This is a “By Reader Request” column.
Self-described ETR fan Peg Sausville writes to disclose her “biggest all-time pet peeve”: mistakes that involve its and it’s. “I see these errors every day — on the Internet, in newsletter articles, in e-mail. Everywhere.”
Examples of such punctuation gaffes: “My cat is chasing it’s [its is correct] tail again.” Its [It’s is correct] always sunny in Philadelphia.
The word it’s is a contraction of it is. The apostrophe stands for the missing letter. And its is a possessive personal pronoun that is not a contraction. Thus, it contains no apostrophe, although many people insist on inserting one.
If you’re in doubt about whether to use the apostrophe, mentally substitute it is and see if the sentence is still intelligible.
In Comma Sense, a fine guide to punctuation by Richard Lederer and John Shore, the authors cite these similar sentences with quite different meanings:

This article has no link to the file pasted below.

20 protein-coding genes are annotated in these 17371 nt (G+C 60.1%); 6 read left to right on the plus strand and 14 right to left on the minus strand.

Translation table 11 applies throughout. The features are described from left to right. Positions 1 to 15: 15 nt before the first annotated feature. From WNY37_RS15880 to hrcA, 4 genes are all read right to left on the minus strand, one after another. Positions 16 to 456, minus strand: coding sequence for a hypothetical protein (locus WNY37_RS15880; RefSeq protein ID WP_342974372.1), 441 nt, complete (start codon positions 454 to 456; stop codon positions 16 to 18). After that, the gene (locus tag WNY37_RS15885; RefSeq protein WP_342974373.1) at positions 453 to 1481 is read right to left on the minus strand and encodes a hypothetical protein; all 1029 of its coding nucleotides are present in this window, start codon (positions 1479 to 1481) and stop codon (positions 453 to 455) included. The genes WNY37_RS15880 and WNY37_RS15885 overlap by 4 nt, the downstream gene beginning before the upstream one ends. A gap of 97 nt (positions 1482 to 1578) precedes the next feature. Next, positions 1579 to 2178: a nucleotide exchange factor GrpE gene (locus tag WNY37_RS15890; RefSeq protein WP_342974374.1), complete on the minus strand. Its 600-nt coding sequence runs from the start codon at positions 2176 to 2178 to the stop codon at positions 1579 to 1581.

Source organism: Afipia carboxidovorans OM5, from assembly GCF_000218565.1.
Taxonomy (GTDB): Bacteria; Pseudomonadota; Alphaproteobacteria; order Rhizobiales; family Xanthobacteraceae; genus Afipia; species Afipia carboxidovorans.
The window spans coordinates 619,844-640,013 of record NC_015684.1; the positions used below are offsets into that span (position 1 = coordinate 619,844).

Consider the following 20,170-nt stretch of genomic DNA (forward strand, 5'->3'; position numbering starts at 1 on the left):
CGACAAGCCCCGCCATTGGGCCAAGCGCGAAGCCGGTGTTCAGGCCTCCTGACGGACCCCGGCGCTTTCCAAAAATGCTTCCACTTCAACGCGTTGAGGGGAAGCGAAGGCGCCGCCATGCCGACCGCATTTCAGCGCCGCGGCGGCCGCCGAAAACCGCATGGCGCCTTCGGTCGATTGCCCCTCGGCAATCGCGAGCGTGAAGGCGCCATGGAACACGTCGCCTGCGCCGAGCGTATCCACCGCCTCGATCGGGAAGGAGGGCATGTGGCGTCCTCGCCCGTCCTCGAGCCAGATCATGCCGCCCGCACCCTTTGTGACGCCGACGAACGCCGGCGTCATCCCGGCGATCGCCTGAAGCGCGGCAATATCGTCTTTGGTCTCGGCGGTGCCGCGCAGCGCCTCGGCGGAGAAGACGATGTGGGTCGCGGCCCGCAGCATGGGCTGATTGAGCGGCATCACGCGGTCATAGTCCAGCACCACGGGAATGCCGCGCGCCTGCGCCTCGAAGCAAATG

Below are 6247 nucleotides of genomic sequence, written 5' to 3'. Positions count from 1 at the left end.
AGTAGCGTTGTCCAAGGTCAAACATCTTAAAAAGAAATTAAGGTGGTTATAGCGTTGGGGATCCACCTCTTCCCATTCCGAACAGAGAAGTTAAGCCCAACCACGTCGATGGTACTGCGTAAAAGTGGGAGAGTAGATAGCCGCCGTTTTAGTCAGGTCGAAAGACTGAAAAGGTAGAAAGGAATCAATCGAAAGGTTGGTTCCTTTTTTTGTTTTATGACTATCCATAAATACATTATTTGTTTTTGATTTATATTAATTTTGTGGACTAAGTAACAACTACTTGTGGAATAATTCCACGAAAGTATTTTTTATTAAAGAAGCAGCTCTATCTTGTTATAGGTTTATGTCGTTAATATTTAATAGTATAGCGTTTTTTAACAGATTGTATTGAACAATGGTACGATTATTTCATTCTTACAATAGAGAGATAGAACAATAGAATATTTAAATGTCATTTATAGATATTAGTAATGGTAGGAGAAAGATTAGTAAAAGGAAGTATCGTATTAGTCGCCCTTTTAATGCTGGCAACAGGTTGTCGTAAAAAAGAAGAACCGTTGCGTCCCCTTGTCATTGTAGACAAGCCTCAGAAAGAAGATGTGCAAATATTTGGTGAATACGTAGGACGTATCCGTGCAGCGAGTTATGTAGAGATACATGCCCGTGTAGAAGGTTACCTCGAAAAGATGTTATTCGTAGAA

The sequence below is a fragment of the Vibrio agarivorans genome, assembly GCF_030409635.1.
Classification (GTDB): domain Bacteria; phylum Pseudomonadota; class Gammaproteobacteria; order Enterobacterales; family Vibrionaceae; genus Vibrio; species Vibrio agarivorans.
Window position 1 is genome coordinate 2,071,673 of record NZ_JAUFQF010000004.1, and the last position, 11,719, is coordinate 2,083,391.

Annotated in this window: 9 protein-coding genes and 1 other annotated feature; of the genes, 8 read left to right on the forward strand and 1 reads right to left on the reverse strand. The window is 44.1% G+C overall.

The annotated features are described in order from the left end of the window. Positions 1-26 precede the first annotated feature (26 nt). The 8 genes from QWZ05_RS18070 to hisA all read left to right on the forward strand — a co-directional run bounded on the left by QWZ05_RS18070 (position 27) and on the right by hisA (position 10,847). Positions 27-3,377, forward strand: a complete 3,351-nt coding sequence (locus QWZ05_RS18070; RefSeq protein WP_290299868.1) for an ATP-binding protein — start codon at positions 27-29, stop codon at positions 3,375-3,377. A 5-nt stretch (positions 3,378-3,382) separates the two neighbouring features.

A clever dog knows its master.
A clever dog knows it’s master.
To language sticklers, the abuse of apostrophes is especially irritating. A group of these curmudgeons even formed an Apostrophe Protection Society! Indeed, misuses abound, as I discovered when I saw this sentence recently on the menu of a popular fast-food chain: “Kid’s make your own pizza.”[Ed Note: For more than three decades, Don Hauptman was an award-winning independent direct-response copywriter and creative consultant. He is author of The Versatile Freelancer, an e-book that shows writers and other creative professionals how to diversify their careers into speaking, consulting, training, and critiquing.]